Mark Morris Dance Group in “Castor and Pollux.” Photograph by Danica Paulos

Brandon Rudolph stood out for his lightness and verve in “A minor Dance” and the rest of his triple bill, but the performance of the night went to Karlie Budge in the opening solo of “Castor and Pollux.” She was a warrior, strong and intense, repeatedly hinging down to the floor and back up without using her hands. This dance was essentially a premiere as well: it hadn’t been performed since 1981. It was choreographed in 1980—the same year the company was founded—but it evoked a much earlier time. “Castor” was full of vivid chug sequences, numerous circle dances, and flat-footed caveman floor slapping. Harry Partch’s Eastern-inflected score, which utilized handmade percussion instruments akin to chimes and woodblocks, accentuated the primitive themes. 

The dancers made several poses in profile with angular arms, as on ancient friezes, and moved laterally back and forth in them. They resembled Egyptian hieroglyphics playing Pac-Man. McMurray and Smith were stellar in a dance-off that felt like a fight for pack dominance. Amy Page’s costumes (black harem shorts, with half the cast in gray t-shirts and the other half topless) evoked a shirts-vs.-skins pickup game. The crowd, which included performance artist Marina Abramović and downtown deconstructionist Pam Tanowitz, stood and cheered while Morris hammed up his bows, presenting his dancers like Vanna White. I wondered: why did “Castor and Pollux” take a 43-year nap? You couldn’t not applaud this exhilarating tribal frolic, or Morris’s brilliant, career-long fusion of the primal and the scholarly.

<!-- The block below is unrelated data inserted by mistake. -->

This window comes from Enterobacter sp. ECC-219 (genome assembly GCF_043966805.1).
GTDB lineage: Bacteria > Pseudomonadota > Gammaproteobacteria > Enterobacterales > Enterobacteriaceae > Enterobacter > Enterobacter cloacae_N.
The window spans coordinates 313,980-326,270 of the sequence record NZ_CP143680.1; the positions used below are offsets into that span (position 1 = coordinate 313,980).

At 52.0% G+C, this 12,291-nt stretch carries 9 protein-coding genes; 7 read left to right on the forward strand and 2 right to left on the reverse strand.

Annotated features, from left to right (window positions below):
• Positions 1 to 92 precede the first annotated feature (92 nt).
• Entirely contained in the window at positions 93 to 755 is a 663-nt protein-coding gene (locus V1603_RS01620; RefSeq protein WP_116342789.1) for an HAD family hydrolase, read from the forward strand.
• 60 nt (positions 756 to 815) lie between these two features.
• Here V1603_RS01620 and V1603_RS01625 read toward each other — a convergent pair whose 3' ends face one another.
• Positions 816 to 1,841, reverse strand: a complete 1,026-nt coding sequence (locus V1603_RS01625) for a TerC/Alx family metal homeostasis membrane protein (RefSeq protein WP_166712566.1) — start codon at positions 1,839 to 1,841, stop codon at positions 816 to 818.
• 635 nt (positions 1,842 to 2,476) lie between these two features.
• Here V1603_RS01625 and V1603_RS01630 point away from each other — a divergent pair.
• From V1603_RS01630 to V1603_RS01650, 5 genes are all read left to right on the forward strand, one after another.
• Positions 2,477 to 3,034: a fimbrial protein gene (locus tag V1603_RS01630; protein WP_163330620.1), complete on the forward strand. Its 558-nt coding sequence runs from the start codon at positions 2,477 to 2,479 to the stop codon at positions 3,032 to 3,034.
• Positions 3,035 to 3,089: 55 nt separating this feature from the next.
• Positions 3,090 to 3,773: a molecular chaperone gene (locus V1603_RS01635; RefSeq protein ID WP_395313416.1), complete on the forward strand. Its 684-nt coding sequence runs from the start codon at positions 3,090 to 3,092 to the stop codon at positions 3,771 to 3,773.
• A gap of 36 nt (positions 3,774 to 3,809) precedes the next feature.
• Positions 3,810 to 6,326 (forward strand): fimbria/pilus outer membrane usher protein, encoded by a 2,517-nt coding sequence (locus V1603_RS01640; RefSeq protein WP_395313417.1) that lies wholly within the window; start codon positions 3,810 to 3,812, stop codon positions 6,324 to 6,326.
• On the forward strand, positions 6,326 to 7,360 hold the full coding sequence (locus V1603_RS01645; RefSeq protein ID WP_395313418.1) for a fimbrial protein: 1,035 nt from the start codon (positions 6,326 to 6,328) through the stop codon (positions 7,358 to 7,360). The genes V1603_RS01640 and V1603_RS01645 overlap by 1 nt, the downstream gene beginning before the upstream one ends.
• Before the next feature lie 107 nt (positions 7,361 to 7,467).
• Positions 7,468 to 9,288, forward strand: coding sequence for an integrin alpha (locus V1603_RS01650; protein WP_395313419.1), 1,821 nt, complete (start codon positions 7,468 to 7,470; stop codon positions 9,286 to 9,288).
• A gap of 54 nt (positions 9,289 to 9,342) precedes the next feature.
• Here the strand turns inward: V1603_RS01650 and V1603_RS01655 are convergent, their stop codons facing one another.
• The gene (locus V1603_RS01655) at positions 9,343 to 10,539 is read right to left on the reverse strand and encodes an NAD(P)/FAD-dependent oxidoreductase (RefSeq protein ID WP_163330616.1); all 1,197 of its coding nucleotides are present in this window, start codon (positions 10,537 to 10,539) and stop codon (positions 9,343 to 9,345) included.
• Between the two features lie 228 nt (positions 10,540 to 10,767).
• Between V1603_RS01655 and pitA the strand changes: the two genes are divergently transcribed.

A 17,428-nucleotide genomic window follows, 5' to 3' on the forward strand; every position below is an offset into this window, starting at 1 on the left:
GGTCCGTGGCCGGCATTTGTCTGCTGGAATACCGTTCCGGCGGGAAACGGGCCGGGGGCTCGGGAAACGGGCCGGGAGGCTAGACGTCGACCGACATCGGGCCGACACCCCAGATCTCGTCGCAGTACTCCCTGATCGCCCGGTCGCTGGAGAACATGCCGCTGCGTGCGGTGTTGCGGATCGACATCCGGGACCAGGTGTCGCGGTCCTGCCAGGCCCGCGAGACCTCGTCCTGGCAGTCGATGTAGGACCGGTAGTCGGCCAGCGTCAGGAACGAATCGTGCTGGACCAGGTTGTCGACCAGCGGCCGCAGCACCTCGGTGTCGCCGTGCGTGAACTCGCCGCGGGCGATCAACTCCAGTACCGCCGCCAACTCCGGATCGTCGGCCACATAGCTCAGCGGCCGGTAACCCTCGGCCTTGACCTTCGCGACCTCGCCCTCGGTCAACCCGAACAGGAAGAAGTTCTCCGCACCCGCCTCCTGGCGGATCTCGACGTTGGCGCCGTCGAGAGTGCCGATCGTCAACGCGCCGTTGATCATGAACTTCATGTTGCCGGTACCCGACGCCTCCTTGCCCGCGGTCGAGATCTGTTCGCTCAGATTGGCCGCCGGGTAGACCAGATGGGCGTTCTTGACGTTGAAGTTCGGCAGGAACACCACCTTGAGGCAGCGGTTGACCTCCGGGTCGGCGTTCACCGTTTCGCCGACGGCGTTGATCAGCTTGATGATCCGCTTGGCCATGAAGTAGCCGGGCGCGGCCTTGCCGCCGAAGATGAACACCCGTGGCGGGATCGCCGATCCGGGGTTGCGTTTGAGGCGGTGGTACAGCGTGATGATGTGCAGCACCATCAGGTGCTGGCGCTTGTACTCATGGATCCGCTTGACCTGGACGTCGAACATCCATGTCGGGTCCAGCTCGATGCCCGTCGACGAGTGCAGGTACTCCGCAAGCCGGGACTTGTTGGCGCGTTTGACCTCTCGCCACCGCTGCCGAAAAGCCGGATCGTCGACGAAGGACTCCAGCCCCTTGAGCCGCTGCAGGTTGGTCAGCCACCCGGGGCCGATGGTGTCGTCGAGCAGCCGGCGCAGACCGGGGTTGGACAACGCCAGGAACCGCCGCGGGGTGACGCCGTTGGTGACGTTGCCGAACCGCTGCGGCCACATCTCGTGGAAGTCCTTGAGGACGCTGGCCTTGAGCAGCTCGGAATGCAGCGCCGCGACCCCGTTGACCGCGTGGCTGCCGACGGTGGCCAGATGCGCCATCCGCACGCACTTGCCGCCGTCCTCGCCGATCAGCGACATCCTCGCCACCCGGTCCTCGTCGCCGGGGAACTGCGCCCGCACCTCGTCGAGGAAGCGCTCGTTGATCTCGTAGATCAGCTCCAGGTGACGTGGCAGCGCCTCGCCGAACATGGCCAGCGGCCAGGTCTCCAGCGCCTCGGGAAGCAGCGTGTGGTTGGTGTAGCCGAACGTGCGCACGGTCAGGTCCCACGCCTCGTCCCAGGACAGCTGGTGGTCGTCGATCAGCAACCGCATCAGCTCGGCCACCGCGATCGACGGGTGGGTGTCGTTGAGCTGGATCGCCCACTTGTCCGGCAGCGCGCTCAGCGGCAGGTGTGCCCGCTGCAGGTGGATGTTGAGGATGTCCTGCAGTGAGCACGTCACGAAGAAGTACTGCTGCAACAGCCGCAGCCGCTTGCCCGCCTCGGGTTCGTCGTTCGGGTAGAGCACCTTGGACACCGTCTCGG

Faye Arthurs

Faye Arthurs is a former ballet dancer with New York City Ballet. She chronicled her time as a professional dancer in her blog Thoughts from the Paint. She graduated summa cum laude with a B.A. in English from Fordham University. She lives in Brooklyn with her partner and their sons.